The Value of Bringing Your Dog to Work
Certain workplaces can be very stressful for employees. There are deadlines to meet, rules to follow, and social minefields to get through. As an effective way to relieve stress, a new study has come out that says employees should bring their dogs to work. Not only will having man's best friend around help you get through the day, it will also help others around you. Even on the most difficult day at the office, people cannot help brightening up when a colleague brings their dog in, at least those who are not allergic.
The scientific research of canine benefits in the workplace was conducted by researchers at Virginia Commonwealth University (VCU). They conducted surveys of employees who brought in their dogs, employees who did not bring their dogs, and employees without pets. Questions were asked regarding stress, job satisfaction, organizational commitment, and support.
"Dogs in the workplace can make a positive difference," said principal investigator Randolph T. Barker, Ph.D. "The differences in perceived stress between days the dog was present and absent were significant. The employees as a whole had higher job satisfaction than industry norms."
The surveys were conducted at Replacements, Ltd., a service/manufacturing/retail company in Greensboro, NC. About 550 people work there and about 25 dogs are present at the facility each day. The survey took place over one week where participants were asked to complete surveys at different times of the day, and to submit saliva samples to test for stress hormones.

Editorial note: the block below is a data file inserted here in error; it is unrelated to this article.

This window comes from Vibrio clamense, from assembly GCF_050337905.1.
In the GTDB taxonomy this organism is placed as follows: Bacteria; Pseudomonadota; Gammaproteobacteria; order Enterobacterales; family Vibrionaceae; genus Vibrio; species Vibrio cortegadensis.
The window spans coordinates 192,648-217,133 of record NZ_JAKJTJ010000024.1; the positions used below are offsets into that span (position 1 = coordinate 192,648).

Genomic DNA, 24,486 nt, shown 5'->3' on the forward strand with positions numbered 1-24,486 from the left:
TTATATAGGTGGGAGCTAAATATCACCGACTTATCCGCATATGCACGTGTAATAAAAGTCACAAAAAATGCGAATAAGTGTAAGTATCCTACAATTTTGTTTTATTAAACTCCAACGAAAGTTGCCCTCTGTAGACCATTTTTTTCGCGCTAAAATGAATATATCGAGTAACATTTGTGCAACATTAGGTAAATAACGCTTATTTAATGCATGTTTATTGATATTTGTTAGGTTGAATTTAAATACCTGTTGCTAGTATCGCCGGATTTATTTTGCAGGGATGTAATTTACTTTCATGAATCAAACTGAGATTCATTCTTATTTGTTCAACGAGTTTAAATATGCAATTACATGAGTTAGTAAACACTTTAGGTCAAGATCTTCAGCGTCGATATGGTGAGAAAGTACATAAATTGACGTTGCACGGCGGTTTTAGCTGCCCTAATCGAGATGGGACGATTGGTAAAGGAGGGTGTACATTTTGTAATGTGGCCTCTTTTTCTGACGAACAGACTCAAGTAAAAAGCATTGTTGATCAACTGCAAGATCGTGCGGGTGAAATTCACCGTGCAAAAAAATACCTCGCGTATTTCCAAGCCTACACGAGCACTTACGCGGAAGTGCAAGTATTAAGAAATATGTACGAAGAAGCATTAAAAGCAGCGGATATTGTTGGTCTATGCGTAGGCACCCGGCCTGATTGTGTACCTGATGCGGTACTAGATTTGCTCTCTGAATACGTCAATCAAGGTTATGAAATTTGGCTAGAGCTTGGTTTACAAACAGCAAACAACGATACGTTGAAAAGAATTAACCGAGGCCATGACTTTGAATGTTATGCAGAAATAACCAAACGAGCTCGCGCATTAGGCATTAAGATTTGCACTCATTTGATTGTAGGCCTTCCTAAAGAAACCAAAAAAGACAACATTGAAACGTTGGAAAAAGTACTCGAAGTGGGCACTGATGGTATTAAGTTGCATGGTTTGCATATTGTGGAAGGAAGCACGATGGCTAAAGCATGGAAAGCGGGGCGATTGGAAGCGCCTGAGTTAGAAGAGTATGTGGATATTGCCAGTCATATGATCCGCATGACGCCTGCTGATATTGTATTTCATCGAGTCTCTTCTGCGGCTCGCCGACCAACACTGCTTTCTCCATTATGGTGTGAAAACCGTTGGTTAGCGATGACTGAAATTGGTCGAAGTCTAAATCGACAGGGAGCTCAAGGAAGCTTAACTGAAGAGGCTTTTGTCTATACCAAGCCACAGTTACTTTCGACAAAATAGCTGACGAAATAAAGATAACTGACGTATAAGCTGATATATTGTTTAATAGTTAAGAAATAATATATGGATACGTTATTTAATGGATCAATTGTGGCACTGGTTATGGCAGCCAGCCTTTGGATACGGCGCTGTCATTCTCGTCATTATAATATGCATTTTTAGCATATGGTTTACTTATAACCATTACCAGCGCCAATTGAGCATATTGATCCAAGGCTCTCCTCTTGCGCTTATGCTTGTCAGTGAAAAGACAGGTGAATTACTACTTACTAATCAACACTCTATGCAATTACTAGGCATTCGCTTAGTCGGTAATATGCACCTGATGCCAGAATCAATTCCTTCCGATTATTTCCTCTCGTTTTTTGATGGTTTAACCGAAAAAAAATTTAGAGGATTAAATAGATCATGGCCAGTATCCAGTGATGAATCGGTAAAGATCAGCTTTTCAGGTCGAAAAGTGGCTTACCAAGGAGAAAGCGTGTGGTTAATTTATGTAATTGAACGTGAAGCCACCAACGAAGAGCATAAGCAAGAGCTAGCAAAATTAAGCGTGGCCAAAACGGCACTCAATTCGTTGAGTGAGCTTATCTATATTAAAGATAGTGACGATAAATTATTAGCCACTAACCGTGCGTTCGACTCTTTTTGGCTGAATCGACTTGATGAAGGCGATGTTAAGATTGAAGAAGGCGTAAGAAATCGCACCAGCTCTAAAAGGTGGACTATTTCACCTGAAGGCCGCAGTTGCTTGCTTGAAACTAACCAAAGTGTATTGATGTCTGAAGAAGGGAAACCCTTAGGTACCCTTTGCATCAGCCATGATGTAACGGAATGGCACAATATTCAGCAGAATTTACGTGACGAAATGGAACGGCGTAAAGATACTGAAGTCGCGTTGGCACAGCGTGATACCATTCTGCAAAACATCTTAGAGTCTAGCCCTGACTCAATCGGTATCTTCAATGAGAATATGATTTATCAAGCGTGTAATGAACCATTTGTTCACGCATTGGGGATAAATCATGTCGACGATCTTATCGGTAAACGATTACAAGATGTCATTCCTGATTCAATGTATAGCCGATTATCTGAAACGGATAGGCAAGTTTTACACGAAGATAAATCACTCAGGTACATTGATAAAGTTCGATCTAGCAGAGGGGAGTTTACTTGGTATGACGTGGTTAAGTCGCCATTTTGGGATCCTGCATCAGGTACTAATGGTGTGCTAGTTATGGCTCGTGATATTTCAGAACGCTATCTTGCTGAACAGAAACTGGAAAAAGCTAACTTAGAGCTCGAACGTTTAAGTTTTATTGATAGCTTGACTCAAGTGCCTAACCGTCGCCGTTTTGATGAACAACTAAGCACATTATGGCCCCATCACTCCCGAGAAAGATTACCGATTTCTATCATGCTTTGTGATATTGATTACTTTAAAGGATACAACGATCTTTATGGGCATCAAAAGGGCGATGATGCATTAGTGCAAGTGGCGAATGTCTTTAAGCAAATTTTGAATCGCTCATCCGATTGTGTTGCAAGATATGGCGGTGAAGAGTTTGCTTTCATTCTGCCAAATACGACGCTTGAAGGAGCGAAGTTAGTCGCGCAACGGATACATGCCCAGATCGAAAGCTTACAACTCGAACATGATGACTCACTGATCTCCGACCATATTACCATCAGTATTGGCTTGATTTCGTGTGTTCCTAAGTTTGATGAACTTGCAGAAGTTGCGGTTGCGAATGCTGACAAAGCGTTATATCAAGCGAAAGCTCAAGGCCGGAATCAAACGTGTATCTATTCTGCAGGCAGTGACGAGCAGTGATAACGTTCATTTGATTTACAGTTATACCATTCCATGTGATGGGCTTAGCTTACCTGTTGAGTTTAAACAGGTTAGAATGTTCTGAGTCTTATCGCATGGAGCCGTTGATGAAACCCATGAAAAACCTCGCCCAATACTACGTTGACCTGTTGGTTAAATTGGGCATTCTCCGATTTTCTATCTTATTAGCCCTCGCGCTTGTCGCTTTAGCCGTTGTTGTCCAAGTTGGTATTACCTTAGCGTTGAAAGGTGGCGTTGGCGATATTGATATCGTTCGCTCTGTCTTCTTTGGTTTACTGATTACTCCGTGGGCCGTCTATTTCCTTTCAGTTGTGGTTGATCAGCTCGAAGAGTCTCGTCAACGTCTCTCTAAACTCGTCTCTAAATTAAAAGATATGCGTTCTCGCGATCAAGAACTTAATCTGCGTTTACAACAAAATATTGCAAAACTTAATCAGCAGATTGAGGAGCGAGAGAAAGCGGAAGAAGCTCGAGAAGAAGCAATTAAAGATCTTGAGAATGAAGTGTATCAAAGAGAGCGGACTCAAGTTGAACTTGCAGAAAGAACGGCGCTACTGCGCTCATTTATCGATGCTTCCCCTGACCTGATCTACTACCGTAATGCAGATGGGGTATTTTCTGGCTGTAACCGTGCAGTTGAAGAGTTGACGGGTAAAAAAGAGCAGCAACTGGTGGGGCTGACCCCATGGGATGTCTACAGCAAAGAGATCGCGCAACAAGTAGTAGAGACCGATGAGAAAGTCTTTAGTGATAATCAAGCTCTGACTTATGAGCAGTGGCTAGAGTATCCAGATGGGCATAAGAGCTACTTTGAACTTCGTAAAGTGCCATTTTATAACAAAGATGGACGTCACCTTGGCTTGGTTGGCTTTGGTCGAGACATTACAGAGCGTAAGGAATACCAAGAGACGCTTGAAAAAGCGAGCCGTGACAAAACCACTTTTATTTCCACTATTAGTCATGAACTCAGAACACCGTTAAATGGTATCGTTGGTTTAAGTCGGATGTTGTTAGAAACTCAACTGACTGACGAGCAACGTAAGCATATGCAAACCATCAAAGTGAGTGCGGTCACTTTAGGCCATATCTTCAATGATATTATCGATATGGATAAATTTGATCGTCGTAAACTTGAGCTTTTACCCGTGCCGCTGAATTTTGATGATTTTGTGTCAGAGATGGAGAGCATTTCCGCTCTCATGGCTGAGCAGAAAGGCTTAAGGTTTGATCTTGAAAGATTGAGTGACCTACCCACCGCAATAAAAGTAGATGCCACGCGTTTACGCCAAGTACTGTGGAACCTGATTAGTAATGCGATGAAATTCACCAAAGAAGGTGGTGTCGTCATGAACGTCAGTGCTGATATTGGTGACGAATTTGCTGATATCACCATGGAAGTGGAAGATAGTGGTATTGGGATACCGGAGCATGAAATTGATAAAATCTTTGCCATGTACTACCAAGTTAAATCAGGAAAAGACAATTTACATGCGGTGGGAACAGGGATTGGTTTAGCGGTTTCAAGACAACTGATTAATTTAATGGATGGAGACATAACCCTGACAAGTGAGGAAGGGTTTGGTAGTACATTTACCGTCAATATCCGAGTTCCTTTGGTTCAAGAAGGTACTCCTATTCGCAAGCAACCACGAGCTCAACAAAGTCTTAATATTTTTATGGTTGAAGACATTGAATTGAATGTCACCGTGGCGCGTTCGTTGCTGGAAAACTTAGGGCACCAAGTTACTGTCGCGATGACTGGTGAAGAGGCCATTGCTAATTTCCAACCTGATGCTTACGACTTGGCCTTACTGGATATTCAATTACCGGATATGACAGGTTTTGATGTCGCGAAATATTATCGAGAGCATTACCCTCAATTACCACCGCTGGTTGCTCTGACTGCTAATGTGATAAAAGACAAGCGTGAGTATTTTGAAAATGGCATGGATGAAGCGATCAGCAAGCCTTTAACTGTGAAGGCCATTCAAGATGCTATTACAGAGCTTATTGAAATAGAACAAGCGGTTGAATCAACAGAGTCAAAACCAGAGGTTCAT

In the morning, stress levels were similar for all employees. As the day wore on, the workers with their dogs reported lower stress levels, while others had higher stress levels. The difference of stress in dog owners who brought their dogs in and those who did not was significant.
The researchers noticed employees without a dog asking to take other people's dogs on walks. They found that unique dog-related communication may contribute to worker satisfaction and performance.
"Pet presence may serve as a low-cost, wellness intervention readily available to many organizations and may enhance organizational satisfaction and perceptions of support," Barker said. "Of course, it is important to have policies in place to ensure only friendly, clean and well-behaved pets are present in the workplace."
The study has been published in the journal International Journal of Workplace Health Management.
Office dog image via Shutterstock